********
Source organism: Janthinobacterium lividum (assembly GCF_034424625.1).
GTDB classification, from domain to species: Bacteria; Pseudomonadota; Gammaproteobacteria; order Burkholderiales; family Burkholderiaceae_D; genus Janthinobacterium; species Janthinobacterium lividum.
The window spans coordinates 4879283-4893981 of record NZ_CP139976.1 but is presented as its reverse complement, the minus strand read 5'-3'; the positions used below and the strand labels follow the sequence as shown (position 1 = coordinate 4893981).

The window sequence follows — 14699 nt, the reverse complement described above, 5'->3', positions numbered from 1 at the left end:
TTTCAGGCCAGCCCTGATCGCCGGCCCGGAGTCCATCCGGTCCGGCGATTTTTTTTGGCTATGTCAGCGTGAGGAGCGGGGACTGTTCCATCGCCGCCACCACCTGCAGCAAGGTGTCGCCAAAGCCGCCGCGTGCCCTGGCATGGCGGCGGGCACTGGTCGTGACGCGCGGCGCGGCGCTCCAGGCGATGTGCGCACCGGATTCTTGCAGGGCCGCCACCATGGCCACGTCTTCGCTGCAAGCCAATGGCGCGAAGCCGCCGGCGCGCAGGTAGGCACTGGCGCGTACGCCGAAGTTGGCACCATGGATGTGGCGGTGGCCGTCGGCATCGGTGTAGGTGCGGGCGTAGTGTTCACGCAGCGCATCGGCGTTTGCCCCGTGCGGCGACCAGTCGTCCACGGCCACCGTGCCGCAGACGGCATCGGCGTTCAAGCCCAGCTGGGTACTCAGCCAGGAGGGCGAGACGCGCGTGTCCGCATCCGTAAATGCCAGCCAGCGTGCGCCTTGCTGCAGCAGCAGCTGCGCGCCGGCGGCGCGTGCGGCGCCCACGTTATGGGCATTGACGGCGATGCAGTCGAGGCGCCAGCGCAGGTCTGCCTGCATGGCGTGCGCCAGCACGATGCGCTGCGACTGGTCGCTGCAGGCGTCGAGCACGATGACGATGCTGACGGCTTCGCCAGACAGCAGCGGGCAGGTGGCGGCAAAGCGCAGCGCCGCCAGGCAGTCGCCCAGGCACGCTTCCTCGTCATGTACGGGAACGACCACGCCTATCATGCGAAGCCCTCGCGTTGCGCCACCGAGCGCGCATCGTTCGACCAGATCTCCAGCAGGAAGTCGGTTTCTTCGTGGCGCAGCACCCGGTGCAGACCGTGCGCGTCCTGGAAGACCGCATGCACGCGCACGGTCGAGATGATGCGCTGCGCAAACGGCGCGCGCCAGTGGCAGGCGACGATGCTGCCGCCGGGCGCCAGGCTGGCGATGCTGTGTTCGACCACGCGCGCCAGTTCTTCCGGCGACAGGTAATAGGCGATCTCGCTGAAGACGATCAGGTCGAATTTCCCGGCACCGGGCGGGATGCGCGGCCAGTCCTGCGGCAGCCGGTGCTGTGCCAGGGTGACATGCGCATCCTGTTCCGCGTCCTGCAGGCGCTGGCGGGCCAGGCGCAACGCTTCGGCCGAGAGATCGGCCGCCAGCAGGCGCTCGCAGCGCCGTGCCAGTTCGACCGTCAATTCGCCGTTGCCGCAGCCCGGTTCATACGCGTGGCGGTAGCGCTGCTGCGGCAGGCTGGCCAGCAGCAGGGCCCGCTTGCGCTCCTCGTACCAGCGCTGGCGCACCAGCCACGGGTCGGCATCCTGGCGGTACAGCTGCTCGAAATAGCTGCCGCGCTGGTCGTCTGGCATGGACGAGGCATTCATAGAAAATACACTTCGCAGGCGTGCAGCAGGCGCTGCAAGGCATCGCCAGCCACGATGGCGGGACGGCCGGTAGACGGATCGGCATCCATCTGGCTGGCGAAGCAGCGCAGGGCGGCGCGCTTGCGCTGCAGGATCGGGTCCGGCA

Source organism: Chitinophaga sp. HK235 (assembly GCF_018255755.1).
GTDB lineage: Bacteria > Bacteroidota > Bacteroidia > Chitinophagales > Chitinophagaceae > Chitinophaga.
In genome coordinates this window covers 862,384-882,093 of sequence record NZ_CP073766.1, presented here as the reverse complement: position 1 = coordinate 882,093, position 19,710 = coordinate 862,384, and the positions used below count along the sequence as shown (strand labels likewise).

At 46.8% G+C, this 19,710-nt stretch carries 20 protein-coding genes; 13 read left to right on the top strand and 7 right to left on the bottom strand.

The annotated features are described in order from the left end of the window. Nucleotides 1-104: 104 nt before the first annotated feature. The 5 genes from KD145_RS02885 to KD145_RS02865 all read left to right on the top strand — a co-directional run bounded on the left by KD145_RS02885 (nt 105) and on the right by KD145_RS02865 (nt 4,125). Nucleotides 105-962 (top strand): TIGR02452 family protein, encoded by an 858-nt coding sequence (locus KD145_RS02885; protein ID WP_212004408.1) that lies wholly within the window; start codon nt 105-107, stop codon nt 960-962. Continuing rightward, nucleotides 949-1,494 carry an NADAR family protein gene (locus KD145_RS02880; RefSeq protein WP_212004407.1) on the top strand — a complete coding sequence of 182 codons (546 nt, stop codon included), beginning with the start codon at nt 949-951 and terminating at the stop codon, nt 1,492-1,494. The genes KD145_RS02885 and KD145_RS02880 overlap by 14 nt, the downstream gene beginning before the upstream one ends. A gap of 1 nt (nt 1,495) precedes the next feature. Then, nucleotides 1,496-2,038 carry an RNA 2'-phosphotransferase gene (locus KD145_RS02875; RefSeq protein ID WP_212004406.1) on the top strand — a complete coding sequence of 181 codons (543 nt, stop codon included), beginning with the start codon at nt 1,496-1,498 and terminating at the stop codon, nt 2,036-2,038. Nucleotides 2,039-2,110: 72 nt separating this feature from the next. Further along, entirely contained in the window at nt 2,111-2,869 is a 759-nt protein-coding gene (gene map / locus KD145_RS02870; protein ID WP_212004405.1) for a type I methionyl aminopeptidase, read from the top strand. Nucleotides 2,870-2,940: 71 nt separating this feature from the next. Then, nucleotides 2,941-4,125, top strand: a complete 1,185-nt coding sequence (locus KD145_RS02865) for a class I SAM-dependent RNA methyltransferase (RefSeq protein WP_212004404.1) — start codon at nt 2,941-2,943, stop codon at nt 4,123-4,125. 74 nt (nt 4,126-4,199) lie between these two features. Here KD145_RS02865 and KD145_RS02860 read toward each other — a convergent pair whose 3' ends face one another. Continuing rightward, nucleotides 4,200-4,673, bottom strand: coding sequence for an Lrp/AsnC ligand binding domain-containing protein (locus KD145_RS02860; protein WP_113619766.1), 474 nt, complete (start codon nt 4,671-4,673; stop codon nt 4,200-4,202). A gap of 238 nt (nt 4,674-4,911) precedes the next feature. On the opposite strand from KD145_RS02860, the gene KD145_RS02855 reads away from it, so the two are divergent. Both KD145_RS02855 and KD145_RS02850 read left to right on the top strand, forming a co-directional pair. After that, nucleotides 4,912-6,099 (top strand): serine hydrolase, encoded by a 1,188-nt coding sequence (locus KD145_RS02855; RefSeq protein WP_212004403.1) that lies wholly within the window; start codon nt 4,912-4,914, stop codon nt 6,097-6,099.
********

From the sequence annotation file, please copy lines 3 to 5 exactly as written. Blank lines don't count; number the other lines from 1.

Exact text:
The window spans coordinates 4879283-4893981 of record NZ_CP139976.1 but is presented as its reverse complement, the minus strand read 5'-3'; the positions used below and the strand labels follow the sequence as shown (position 1 = coordinate 4893981).

The window sequence follows — 14699 nt, the reverse complement described above, 5'->3', positions numbered from 1 at the left end:
TTTCAGGCCAGCCCTGATCGCCGGCCCGGAGTCCATCCGGTCCGGCGATTTTTTTTGGCTATGTCAGCGTGAGGAGCGGGGACTGTTCCATCGCCGCCACCACCTGCAGCAAGGTGTCGCCAAAGCCGCCGCGTGCCCTGGCATGGCGGCGGGCACTGGTCGTGACGCGCGGCGCGGCGCTCCAGGCGATGTGCGCACCGGATTCTTGCAGGGCCGCCACCATGGCCACGTCTTCGCTGCAAGCCAATGGCGCGAAGCCGCCGGCGCGCAGGTAGGCACTGGCGCGTACGCCGAAGTTGGCACCATGGATGTGGCGGTGGCCGTCGGCATCGGTGTAGGTGCGGGCGTAGTGTTCACGCAGCGCATCGGCGTTTGCCCCGTGCGGCGACCAGTCGTCCACGGCCACCGTGCCGCAGACGGCATCGGCGTTCAAGCCCAGCTGGGTACTCAGCCAGGAGGGCGAGACGCGCGTGTCCGCATCCGTAAATGCCAGCCAGCGTGCGCCTTGCTGCAGCAGCAGCTGCGCGCCGGCGGCGCGTGCGGCGCCCACGTTATGGGCATTGACGGCGATGCAGTCGAGGCGCCAGCGCAGGTCTGCCTGCATGGCGTGCGCCAGCACGATGCGCTGCGACTGGTCGCTGCAGGCGTCGAGCACGATGACGATGCTGACGGCTTCGCCAGACAGCAGCGGGCAGGTGGCGGCAAAGCGCAGCGCCGCCAGGCAGTCGCCCAGGCACGCTTCCTCGTCATGTACGGGAACGACCACGCCTATCATGCGAAGCCCTCGCGTTGCGCCACCGAGCGCGCATCGTTCGACCAGATCTCCAGCAGGAAGTCGGTTTCTTCGTGGCGCAGCACCCGGTGCAGACCGTGCGCGTCCTGGAAGACCGCATGCACGCGCACGGTCGAGATGATGCGCTGCGCAAACGGCGCGCGCCAGTGGCAGGCGACGATGCTGCCGCCGGGCGCCAGGCTGGCGATGCTGTGTTCGACCACGCGCGCCAGTTCTTCCGGCGACAGGTAATAGGCGATCTCGCTGAAGACGATCAGGTCGAATTTCCCGGCACCGGGCGGGATGCGCGGCCAGTCCTGCGGCAGCCGGTGCTGTGCCAGGGTGACATGCGCATCCTGTTCCGCGTCCTGCAGGCGCTGGCGGGCCAGGCGCAACGCTTCGGCCGAGAGATCGGCCGCCAGCAGGCGCTCGCAGCGCCGTGCCAGTTCGACCGTCAATTCGCCGTTGCCGCAGCCCGGTTCATACGCGTGGCGGTAGCGCTGCTGCGGCAGGCTGGCCAGCAGCAGGGCCCGCTTGCGCTCCTCGTACCAGCGCTGGCGCACCAGCCACGGGTCGGCATCCTGGCGGTACAGCTGCTCGAAATAGCTGCCGCGCTGGTCGTCTGGCATGGACGAGGCATTCATAGAAAATACACTTCGCAGGCGTGCAGCAGGCGCTGCAAGGCATCGCCAGCCACGATGGCGGGACGGCCGGTAGACGGATCGGCATCCATCTGGCTGGCGAAGCAGCGCAGGGCGGCGCGCTTGCGCTGCAGGATCGGGTCCGGCA